From the campground, we headed onto the lake trail and over to the CCC trail. I hadn’t run on this particular trail before, and I enjoyed exploring something new. The trail was surrounded by rhododendron. We encountered another climb through here, and Lisa and I separated a bit. Once again, my nerves spiked as I began to climb. But I kept moving, and before long I came to the top and was rewarded with another downhill back to the lake trail.

The weather was still in the mid-60’s, but with the effort of running it was starting to feel warm. Luckily a small rain shower and a light breeze moved in, and it felt so refreshing. I ran along the rolling lake trail before turning onto a trail that climbed up towards the next aid station just before mile 10. It was a big party here, and the volunteers were so enthusiastic. They helped me refill both of my water bottles, and I ate one of my gels. Looming ahead of me was a grueling 1.5 ish mile climb up to Molly’s Knob.

This section of the course was an out and back. As I began the climb, I saw runners on their way back down. We all exchanged cheers and encouragement with each other as we passed. The trail climbs steadily and relentlessly for the first mile. Then, for the last half mile or so it gets even steeper. It’s the kind of steep where you want to stop and take breaks, even when you’re just hiking. I was 2.5 hours into the race, and definitely feeling it. But the view at the top was spectacular.

From there, it was back down to the aid station. The descent is so steep in some places that it’s actually kind of painful to run down. But I was determined to make up some time here. I rolled into the aid station a little before mile 13, refilled my water again, and drank a cup of Coke. The lead 50K runner arrived at the aid station at the same time as me, as he made his way through his second loop. He still had the out and back to Molly’s Knob to do, so he was about three miles behind me. One of my goals was to finish before the first 50K runner, so I headed down the trail.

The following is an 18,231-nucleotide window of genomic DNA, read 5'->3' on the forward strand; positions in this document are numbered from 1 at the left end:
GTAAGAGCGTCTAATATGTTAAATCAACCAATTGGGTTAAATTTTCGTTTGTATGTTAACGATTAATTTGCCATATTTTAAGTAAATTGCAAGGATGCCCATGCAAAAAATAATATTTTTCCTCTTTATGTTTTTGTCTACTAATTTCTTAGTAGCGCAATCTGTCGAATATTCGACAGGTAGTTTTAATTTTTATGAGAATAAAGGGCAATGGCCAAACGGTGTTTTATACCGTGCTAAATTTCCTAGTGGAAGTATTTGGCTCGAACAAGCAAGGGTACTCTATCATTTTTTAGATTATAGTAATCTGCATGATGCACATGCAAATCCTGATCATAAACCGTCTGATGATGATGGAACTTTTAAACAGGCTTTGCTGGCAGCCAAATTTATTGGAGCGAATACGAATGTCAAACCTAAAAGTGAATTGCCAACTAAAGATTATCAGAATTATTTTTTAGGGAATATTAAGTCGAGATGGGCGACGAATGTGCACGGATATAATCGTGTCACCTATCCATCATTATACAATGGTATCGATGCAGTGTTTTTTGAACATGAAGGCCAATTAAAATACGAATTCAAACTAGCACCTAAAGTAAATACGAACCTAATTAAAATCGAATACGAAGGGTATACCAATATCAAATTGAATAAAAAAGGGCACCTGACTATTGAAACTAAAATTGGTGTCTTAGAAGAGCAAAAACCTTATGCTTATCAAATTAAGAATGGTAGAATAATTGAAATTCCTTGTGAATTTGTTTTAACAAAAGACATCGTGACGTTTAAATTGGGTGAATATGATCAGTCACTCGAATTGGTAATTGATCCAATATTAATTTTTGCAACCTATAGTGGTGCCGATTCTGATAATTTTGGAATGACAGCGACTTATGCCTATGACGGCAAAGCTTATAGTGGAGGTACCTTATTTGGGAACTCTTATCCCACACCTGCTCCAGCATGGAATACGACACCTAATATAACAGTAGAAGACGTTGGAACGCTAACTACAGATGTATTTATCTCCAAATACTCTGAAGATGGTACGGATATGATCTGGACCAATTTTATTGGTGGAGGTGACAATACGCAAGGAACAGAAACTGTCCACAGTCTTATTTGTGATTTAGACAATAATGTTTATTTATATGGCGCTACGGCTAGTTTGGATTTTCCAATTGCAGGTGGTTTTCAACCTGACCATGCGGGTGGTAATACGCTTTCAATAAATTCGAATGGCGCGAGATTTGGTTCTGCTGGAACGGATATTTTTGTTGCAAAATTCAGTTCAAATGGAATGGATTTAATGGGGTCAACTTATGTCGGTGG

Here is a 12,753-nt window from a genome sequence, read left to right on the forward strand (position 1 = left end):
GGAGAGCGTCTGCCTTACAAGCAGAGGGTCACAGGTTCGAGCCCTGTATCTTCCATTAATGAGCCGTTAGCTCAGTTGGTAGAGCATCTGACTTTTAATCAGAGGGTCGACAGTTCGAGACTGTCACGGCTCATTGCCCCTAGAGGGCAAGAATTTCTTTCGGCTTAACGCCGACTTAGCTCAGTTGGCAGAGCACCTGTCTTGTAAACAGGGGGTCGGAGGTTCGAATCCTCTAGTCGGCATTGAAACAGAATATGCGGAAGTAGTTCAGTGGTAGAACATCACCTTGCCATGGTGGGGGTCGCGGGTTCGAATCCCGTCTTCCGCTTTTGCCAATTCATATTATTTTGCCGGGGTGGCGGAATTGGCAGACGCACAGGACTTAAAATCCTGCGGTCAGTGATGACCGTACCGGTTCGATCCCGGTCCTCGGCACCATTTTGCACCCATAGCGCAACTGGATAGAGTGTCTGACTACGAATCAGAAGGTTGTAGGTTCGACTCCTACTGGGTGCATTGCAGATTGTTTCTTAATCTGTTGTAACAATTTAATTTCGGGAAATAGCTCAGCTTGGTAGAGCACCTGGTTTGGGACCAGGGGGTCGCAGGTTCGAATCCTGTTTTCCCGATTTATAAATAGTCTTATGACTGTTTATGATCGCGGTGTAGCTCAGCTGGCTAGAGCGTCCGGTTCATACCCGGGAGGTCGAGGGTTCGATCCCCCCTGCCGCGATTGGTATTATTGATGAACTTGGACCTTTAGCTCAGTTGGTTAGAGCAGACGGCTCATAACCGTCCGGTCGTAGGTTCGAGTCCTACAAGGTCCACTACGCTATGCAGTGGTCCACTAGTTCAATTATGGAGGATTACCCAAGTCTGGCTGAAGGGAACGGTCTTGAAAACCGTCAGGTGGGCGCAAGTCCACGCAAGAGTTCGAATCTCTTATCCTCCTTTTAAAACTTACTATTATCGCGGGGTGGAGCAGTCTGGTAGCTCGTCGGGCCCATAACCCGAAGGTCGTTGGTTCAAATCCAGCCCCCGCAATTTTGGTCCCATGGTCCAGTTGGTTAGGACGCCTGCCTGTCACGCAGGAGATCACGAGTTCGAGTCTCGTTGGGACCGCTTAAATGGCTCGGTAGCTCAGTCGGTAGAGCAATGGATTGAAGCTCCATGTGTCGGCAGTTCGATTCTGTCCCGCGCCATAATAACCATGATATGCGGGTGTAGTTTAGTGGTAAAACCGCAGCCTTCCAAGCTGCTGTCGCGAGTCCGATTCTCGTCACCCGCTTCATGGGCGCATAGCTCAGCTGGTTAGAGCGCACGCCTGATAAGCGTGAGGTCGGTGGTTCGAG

My legs were really fatigued now, but I tried to continue to run a strong pace down to the park road and along the lake trail. This next part is where the race director shows a bit of his masochistic side. ๐Ÿ™‚ You’re literally within sight of the finish line, but first you hang a right and run a 2 mile loop.

There were a few more climbs in here, and I was really ready to be done. I was 3 hours and 50 minutes into my run, and my A goal for the race was to finish under 4 hours. Finally, I hit a downhill and knew I was headed back towards the road and the finish line. I hit the road without about 3 tenths of a mile to go, and pushed to the finish. I crossed the line in 3:56:48, just sneaking in under my goal. The RD gave me a high five and excitedly asked what I thought of the course. I told him I thought it was a great showcase of the park’s trails. And although it was demanding, I also really enjoyed it. The pride he took in the race definitely showed.

Finisher’s award

Remember that lead 50K runner? Well, he finished just 5 minutes after me, smashing the old course record. He had an incredible race, and I’m glad I snuck across the line before him, hah! From there, I enjoyed the delicious post-race lunch, provided by Sister’s Cafe, and a complimentary beer from Wolf Hills Brewery. Perfection.

Overall, I was really impressed with this race. It was well organized and the course was well marked. The volunteers were so helpful and supportive. I can’t say enough good things about the race. I will definitely be back to run it again in the future.